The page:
“Now, they literally get their degree conferred and in the same email, there’s a link about how to donate,” says Renner. The tactic of targeting new alumni, and even seniors preparing to graduate, is part of a larger strategy in which universities work to build a habit of generosity among young and soon-to-be alumni while simultaneously boosting the number of alumni who donate, a part of U.S. News Rankings criteria. But that strategy can backfire, and when it does, it tends to do so somewhat publicly; alumni aren’t shy about calling out their new alma maters.
Simply put, you need to talk with your alumni before they become alumni, and not with the purpose of building a habit of generosity. Communicate with them as students and focus your efforts on building a relationship with them over time, says Barrows. That way, by the time they become alumni, you could turn the relationship around to the point where, “many of your alumni may think, ‘Hey, I’m doing something really cool. Is there something I could do with you on this?’ That’s where the real community can start because now they’re reaching out to you. There’s an affection there, and that is I think something really being missed right now.”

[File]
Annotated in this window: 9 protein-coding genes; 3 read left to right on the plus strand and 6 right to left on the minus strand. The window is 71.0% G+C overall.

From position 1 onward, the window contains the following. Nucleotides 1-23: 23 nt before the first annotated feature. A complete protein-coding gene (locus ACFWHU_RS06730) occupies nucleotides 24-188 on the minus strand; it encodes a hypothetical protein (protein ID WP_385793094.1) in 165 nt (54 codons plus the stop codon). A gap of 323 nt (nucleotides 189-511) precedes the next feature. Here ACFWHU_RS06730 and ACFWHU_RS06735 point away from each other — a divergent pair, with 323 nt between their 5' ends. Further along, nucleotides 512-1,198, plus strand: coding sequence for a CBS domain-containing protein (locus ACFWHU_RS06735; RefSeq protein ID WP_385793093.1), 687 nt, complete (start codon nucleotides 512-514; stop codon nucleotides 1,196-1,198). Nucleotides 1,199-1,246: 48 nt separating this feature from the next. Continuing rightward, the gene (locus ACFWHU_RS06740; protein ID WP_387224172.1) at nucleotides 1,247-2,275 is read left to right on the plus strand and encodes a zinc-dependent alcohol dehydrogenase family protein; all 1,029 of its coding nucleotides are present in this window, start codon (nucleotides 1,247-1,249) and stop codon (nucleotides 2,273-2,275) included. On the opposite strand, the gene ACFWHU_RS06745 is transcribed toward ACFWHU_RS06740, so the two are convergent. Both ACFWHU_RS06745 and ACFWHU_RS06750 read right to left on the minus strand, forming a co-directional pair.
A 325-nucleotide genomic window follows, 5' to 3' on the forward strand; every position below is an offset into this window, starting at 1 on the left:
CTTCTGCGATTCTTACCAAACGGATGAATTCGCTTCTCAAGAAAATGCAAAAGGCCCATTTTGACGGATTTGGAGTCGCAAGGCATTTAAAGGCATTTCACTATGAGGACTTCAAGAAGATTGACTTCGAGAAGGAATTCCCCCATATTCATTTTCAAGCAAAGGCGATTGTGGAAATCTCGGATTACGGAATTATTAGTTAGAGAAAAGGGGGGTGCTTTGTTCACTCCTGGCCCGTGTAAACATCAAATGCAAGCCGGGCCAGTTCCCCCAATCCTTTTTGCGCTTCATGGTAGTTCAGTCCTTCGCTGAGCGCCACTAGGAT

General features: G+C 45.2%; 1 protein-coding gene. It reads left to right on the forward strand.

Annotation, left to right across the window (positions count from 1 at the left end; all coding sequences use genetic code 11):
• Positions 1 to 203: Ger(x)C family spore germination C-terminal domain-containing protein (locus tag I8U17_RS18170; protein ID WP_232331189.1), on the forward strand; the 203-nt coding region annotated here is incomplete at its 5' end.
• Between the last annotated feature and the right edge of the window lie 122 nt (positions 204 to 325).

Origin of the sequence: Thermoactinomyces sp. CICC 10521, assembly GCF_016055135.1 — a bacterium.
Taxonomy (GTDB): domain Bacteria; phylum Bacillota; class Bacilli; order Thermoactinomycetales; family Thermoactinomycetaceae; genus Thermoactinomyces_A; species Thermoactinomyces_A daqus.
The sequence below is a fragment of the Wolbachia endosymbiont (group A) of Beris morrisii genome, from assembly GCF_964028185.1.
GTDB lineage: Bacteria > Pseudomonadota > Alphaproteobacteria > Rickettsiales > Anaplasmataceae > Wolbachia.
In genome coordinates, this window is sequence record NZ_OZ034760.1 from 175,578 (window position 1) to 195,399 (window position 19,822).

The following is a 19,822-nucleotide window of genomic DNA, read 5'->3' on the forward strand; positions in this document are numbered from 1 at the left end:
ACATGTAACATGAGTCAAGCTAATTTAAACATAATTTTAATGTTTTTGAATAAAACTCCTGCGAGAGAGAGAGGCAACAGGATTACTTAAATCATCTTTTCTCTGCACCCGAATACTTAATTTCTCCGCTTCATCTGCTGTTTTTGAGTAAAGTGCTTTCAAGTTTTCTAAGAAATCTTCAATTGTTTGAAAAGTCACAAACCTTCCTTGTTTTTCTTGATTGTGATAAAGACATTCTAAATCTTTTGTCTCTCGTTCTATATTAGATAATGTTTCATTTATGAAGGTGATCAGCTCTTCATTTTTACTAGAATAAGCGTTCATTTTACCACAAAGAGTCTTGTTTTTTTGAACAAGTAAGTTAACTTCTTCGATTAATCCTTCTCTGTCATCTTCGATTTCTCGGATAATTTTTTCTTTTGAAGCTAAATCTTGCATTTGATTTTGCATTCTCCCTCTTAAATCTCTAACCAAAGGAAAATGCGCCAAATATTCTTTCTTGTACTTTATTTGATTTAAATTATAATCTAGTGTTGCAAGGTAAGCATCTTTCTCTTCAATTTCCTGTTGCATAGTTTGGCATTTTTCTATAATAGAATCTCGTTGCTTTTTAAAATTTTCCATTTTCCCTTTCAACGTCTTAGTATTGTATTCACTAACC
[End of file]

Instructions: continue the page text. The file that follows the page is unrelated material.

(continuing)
Ask For Their Most Valuable Resource
Spoiler alert: it’s not money. “The most valuable thing you have in life is time,” says Joel Renner. Renner believes the biggest problem with alumni communication is that there’s no difference between communication with older and younger alumni. “They [young alumni] get the same ask but at a lower level. And maybe the email template is cooler.” Instead, says Renner, focus your effort on young alumni by asking them to donate their time to the school. “There are so many ways with technology that we can bridge time and space,” says Renner. “We don’t have to worry about how far away someone is now.”
Related: When you reach out to alumni, are you only friendly when you’re asking for money? Here’s how to take the first step toward creating real alumni engagement with those who’ve graduated from your institution.
44 million Americans are in debt from student loans, with the average 2016 college graduate having borrowed more than $37,000. Research has shown that graduates with student loans are less likely to make a gift to their alma mater. Combined, these figures make a clear case for finding alternative ways to build a culture of giving among young alumni. Invite them to sit in on panels, solicit their feedback about programs or activities, ask them to chat with admitted students, or invite them to networking events happening near their location. Just don’t immediately ask them for money. “I understand [development offices] are under a crunch,” says Renner, “but if you build community, the next time you have a real need and you send something out asking for their financial support, they’re going to look at that in a much more positive light.” The takeaway? Invite your young alumni to give back to the university in the ways that they can.
Break the Siloes